Film Review: 12 Years a Slave
A British director’s compelling depiction of American slavery
Published: October 23, 2013
12 Years a Slave
Directed by Steve McQueen
Opens at the Charles Theatre Oct. 25
Survival isn’t about escaping death, it’s about keeping your head down: This maxim guides most of Solomon Northup’s actions in the dozen years he is enslaved. It’s a principle shared by nearly every slave he encounters in 12 Years a Slave, set in the 1840s South. In one sequence, while Solomon (played by Chiwetel Ejiofor) tiptoes in mud for hours on end, doing all he can to keep the noose around his neck from killing him, other slaves emerge from their shacks in the background and go about their day. At one point, two African-American boys play a game in the field behind him. In this way of life, they are forced to ignore their own humanity lest they, too, receive punishment.
Director Steve McQueen shoots this sequence in a series of shallow-focus full shots and close-ups. He’s given to long takes that push the viewer to soak up the desperation and hopelessness of the situation. The British director, who will surely gain mainstream recognition for this effort, frames his shots like paintings. He excels at composing them in ways that maximize one’s ability to empathize with Solomon and the myriad other victims depicted in 12 Years a Slave. When Solomon is beaten the first time—first with a wooden paddle, then with a whip—McQueen positions his camera level with the floor, presenting us with a low-angle shot, again in shallow focus, that shows Solomon’s anguished face as well as the force with which his wounds are applied.
The narrative here departs from other slave tales like Amistad, Roots, Django Unchained, and many others in that, when it opens, the protagonist is an African-American man born free. Solomon’s an accomplished violinist, a father of two, and a loving husband from upstate New York. We see snatches of his life in Saratoga—Solomon putting his kids to sleep for the night, laying in bed with his wife; his family walking into a clothier’s store, being warmly greeted by the white proprietor.
When his family leaves for a three-week period, he happens upon an opportunity to participate for two weeks in a traveling circus bound for Washington, D.C., offered to him by two mustachioed men whose over-eager demeanors exude untrustworthiness. Nonetheless, Solomon travels to D.C. with them, thinking he’s earning a tidy sum to take home. After a drunken dinner celebration, however, he wakes in a darkened cell and discovers himself in chains.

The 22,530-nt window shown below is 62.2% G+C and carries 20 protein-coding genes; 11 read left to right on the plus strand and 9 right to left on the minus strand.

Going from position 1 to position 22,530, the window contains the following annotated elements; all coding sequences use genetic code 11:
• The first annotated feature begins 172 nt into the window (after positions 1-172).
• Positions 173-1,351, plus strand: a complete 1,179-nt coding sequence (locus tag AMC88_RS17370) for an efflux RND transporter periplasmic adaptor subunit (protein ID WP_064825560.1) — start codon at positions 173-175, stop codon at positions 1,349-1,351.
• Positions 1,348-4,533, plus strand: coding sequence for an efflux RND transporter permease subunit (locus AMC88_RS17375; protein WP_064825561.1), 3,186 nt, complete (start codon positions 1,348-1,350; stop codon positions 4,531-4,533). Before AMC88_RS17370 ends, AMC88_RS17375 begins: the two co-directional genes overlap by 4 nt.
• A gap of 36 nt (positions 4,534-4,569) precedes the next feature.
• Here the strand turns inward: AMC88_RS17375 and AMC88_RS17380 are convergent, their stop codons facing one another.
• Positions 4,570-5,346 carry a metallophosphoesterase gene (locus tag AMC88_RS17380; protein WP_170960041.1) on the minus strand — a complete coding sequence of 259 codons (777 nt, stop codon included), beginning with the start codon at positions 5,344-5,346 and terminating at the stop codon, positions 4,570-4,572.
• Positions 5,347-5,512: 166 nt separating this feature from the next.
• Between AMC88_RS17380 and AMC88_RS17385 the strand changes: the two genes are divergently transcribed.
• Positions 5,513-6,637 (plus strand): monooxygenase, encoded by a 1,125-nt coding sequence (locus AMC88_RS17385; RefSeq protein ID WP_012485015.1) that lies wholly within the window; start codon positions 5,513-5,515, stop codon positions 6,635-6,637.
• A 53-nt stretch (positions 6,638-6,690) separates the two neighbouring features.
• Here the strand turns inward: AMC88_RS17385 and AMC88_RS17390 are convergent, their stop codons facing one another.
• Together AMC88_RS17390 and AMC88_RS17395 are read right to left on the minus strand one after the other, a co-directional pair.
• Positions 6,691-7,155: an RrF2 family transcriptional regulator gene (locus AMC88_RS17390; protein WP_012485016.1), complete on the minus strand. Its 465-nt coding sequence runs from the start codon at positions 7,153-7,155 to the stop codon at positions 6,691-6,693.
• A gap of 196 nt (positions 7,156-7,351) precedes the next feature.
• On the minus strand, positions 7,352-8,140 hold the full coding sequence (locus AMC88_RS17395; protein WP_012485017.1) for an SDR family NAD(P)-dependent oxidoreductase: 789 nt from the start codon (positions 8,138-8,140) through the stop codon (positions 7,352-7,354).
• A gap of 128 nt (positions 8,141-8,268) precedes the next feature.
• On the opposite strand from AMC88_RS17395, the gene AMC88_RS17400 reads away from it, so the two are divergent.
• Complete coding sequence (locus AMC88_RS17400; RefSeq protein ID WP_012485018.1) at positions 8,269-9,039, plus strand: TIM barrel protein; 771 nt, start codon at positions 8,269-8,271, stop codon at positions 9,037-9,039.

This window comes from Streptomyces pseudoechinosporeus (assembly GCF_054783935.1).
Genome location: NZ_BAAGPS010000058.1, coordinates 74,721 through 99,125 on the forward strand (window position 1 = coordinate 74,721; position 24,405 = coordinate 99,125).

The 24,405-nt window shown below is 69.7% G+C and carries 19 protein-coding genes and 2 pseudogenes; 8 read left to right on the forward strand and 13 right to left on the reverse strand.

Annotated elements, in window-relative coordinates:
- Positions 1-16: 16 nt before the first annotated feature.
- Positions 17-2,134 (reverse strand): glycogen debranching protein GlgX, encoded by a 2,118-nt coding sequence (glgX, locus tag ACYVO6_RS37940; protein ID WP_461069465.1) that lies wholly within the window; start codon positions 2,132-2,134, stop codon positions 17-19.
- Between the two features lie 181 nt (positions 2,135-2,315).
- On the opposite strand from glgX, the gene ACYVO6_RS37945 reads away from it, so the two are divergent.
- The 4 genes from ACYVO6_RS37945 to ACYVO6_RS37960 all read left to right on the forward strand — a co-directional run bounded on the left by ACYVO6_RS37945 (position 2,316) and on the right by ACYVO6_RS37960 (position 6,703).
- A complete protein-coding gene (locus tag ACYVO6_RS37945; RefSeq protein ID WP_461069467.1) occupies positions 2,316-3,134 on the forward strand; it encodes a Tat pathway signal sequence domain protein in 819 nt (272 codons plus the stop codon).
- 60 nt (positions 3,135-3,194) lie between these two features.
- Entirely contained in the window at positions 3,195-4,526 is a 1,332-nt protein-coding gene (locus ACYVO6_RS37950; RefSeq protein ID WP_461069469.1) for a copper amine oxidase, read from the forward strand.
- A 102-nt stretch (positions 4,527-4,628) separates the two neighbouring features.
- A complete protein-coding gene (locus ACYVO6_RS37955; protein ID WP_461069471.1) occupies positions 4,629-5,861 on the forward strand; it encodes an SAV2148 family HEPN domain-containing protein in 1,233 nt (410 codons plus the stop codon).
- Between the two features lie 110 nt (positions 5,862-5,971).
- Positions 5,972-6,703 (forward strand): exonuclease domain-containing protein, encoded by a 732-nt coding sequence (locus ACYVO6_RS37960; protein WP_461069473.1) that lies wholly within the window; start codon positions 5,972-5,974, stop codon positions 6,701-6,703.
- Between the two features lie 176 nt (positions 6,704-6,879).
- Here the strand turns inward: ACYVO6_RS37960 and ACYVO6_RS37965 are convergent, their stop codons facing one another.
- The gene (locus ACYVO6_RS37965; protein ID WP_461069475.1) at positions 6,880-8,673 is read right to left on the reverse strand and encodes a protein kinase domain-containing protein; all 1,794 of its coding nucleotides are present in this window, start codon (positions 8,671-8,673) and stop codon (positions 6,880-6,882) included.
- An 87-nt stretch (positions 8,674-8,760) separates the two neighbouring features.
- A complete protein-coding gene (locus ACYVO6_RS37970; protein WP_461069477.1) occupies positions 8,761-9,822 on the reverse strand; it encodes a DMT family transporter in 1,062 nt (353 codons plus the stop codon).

What follows is a persistently brutal and repeatedly shocking saga. After being imprisoned and shipped south by steamboat, Solomon is sold off by an utterly merciless slave trader named Freeman (Paul Giamatti). He’s bought by Mr. Ford (Benedict Cumberbatch), a “decent man,” by Solomon’s estimation, who gives a violin to Solomon—or Pratt, as he is renamed. When Ford does so, though, he says benevolently, “I hope it brings us both much joy over the years.” To our ears and surely to Solomon’s, it almost sounds like a death sentence.
Many individuals populate this story, but few receive significant character development. Those who do challenge Solomon’s idea of what it means to survive.
There is Eliza (Adepero Oduye), a mother of two, kidnapped into slavery at the same time as Solomon and sold along with him to the Fords. Mrs. Ford (Liza J. Bennett), in a horrifying attempt at sympathy, tells Eliza that with “something to eat and some rest, your children will soon be forgotten.” Obviously this salve doesn’t take, and Eliza remains openly mournful. When Solomon tries to tell Eliza to deal with her grief more internally, that Mr. Ford could be worse, she rejects his words vehemently. Quiet subjugation is not for her, no matter the master; it will not improve her fate in the end.
There is Patsey (Lupita Nyong’o), who Solomon meets when he moves on to Edwin Epps’ cotton plantation (McQueen casts Michael Fassbender in a major role for a third time here). Patsey has won Epps’ favor and attention by picking upwards of 500 pounds of cotton each day, but that brings her only misery—as Epps’ wife (Sarah Paulson), trapped in her own situation, sees this and abuses Patsey for it. Patsey, too, bucks Solomon’s notion of survival, deprived as she is of the option of keeping her head down.
Solomon, by nature a genteel man, attempts to abide by the letter of his masters’ law as much as possible to avoid repercussions, but we see time and again the absence of logic and principle in every slave master, even Ford. There is no survival strategy to be found: Slavery tries to forcibly strip one of his or her humanity and dignity, living or dead, and that can never be wholly restored. Even when Solomon’s 12 years come to an end, as we know they will (the screenplay is based on the real Solomon Northup’s memoir of the same name), he finds deliverance but not justice.
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